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dc.contributor.authorKITCHING, PETER
dc.date.accessioned2017-03-16T10:30:30Z
dc.date.available2017-03-16T10:30:30Z
dc.date.issued2017-03-16
dc.identifier.citationKitching, P. (2017) Feature extraction and matching of palmprints using level I detail. University of Wolverhampton. http://hdl.handle.net/2436/620419
dc.identifier.urihttp://hdl.handle.net/2436/620419
dc.descriptionA thesis submitted in partial fulfilment of the requirements of the University of Wolverhampton for the degree of Doctor of Philosophy
dc.description.abstractCurrent Automatic Palmprint Identification Systems (APIS) closely follow the matching philosophy of Automatic Fingerprint Identification Systems (AFIS), in that they exclusively use a small subset of Level II palmar detail, when matching a latent to an exemplar palm print. However, due the increased size and the significantly more complex structure of the palm, it has long been recognised that there is much detail that remains underutilised. Forensic examiners routinely use this additional information when manually matching latents. The thesis develops novel automatic feature extraction and matching methods which exploit the underutilised Level I detail contained in the friction ridge flow. When applied to a data base of exemplars, the approach creates a ranked list of matches. It is shown that the matching success rate varied with latent size. For latents of diameter 38mm, 91:1% were ranked first and 95:6% of the matches were contained within the ranked top 10. The thesis presents improved orientation field extraction methods which are optimised for friction ridge flow and novel enhancement techniques, based upon the novel use of local circular statistics on palmar orientation fields. In combination, these techniques are shown to provide a more accurate orientation estimate than previous work. The novel feature extraction stages exploit the level sets of higher order local circular statistics, which naturally segment the palm into homogeneous regions representing Level I detail. These homogeneous regions, characterised by their spatial and circular features, are used to form a novel compact tree-like hierarchical representation of the Level I detail. Matching between the latent and an exemplar is performed between their respective tree-like hierarchical structures. The methods developed within the thesis are complementary to current APIS techniques.
dc.language.isoen
dc.subjectAPIS
dc.subjectLEVEL I DETAIL
dc.subjectPALMPRINT PRE-PROCESSING AND MATCHING
dc.subjectHIERARCHAL REPRESENTATION
dc.titleFeature extraction and matching of palmprints using level I detail
dc.typeThesis or dissertation
refterms.dateFOA2018-08-21T13:53:28Z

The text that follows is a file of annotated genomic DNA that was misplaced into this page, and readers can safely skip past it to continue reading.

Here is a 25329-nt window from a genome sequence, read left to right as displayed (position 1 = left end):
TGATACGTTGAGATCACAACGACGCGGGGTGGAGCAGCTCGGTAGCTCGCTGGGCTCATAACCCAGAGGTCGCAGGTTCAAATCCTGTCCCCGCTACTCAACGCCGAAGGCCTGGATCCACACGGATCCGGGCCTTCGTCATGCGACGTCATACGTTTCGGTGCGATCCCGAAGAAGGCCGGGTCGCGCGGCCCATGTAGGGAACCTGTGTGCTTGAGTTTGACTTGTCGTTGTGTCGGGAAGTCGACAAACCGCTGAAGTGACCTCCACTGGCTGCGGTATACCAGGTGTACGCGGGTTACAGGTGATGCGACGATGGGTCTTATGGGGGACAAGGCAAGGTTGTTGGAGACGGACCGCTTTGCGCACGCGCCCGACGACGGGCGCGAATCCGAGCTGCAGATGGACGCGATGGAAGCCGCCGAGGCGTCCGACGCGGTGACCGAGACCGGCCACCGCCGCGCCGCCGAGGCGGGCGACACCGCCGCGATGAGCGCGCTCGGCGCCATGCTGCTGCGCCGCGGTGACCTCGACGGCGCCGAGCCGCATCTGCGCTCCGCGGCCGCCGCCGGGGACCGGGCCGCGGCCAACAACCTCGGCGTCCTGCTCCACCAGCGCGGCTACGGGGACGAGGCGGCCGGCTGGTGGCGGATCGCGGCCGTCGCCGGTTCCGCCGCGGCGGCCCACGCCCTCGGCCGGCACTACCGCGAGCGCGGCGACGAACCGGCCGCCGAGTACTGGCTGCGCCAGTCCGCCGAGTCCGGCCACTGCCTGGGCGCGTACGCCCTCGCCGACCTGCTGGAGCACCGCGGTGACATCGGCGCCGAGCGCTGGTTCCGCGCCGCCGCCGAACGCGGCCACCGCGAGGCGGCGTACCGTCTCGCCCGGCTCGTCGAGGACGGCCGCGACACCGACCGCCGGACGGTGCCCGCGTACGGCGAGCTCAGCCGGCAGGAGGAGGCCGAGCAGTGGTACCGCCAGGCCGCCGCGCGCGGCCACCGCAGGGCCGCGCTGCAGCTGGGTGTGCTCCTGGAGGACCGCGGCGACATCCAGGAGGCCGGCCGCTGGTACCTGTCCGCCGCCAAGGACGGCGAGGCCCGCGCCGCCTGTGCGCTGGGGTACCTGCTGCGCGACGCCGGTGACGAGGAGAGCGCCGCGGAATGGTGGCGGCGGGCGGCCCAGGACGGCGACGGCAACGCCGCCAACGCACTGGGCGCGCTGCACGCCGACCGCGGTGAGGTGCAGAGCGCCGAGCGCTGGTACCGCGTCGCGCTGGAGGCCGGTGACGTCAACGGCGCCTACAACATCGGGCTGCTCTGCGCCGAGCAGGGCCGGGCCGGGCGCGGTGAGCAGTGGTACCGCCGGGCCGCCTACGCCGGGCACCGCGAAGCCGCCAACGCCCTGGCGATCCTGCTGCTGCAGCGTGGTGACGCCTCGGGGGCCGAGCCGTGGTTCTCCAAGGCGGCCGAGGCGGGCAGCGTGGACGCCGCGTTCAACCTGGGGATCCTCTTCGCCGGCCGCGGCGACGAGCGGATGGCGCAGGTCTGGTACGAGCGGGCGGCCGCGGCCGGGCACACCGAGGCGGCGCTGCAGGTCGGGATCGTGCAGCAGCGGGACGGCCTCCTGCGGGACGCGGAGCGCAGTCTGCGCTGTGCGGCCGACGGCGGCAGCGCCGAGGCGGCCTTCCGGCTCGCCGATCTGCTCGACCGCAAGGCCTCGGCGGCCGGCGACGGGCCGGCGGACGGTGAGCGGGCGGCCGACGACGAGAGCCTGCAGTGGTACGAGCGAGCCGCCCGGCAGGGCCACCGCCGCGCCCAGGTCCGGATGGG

html.description.abstractCurrent Automatic Palmprint Identification Systems (APIS) closely follow the matching philosophy of Automatic Fingerprint Identification Systems (AFIS), in that they exclusively use a small subset of Level II palmar detail, when matching a latent to an exemplar palm print. However, due the increased size and the significantly more complex structure of the palm, it has long been recognised that there is much detail that remains underutilised. Forensic examiners routinely use this additional information when manually matching latents. The thesis develops novel automatic feature extraction and matching methods which exploit the underutilised Level I detail contained in the friction ridge flow. When applied to a data base of exemplars, the approach creates a ranked list of matches. It is shown that the matching success rate varied with latent size. For latents of diameter 38mm, 91:1% were ranked first and 95:6% of the matches were contained within the ranked top 10. The thesis presents improved orientation field extraction methods which are optimised for friction ridge flow and novel enhancement techniques, based upon the novel use of local circular statistics on palmar orientation fields. In combination, these techniques are shown to provide a more accurate orientation estimate than previous work. The novel feature extraction stages exploit the level sets of higher order local circular statistics, which naturally segment the palm into homogeneous regions representing Level I detail. These homogeneous regions, characterised by their spatial and circular features, are used to form a novel compact tree-like hierarchical representation of the Level I detail. Matching between the latent and an exemplar is performed between their respective tree-like hierarchical structures. The methods developed within the thesis are complementary to current APIS techniques.


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